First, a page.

Boosters provide extra protection for some; youth wait for vaccine


Hazel Waltenbaugh

VACCINATING MINNESOTA. The CDC recommends those 65 and older as well as those with underlying medical conditions get the Pfizer-BioNTech booster shot.

The past few months of 2021 have brought several groundbreaking advancements in the distribution of the COVID-19 vaccine. In August, the US FDA and CDC authorized booster shots for anybody who had been vaccinated by Pfizer-BioNTech or Moderna vaccines against COVID-19 and had a compromised immune system, such as having a chronic illness. In September, the Pfizer vaccine got approval for individuals under 12, and the booster shot recommendation was updated to include more people, and the Pfizer vaccine was given approval for vaccinating individuals ages 5-11.

Booster shots have proven to be very helpful in the continuous prevention of COVID-19 since they were utilized. Data from testing and from earlier results in Israel (which has been giving out booster shots since July 30) shows that the dose is safe and that it raises antibody levels immediately, especially with people over 65. Officials in Israel also reported that older people who got the booster shot were almost 20 times less likely to get severe COVID-19.

This September the booster shot recommendation changed to include people over 65 or live in a long term care facility, over 50 and have an underlying health condition such as diabetes or heart disease, or if they were working or living in conditions with high risk of exposure to COVID-19.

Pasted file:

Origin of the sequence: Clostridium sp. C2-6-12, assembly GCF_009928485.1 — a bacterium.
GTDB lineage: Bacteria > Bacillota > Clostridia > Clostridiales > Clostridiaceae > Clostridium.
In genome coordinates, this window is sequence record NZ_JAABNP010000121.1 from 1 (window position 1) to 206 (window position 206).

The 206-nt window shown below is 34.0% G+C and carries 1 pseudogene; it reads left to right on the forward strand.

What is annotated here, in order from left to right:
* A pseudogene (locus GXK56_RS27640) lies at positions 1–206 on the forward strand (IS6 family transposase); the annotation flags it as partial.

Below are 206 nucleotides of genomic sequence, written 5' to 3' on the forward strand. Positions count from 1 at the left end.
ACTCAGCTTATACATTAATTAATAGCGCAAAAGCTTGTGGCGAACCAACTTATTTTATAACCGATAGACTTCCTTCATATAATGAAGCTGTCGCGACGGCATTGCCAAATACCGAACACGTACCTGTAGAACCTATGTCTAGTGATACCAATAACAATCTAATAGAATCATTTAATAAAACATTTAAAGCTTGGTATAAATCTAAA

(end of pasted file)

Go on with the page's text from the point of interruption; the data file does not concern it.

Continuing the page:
In addition, it has been released that the Pfizer-BioNTech vaccine has been approved for people ages 5-11 the same month. 27% of COVID-19 cases at hospitals are in children this past month, as well as other countries such as Indonesia and Brazil also having high rates of children being infected with the virus. According to the American Academy of Pediatrics, in total through September 23, 5.7 million COVID cases were recorded in children.

In regards to the new approval, many upper school students with siblings affected by this change are looking up to the future. “I feel like my whole family in general will be more comfortable with allowing my sisters to go hang out with friends and stuff,” 9th grader Cerena Karmaliani said, who has two younger twin siblings that are eleven. “I’ve gotten a little bit more freedom than they do right now, because I am vaccinated and they’re not.”

Approval for even younger individuals may be coming soon in addition to this, as results from vaccine trials on children ages 2 to 5 could come by the end of 2021.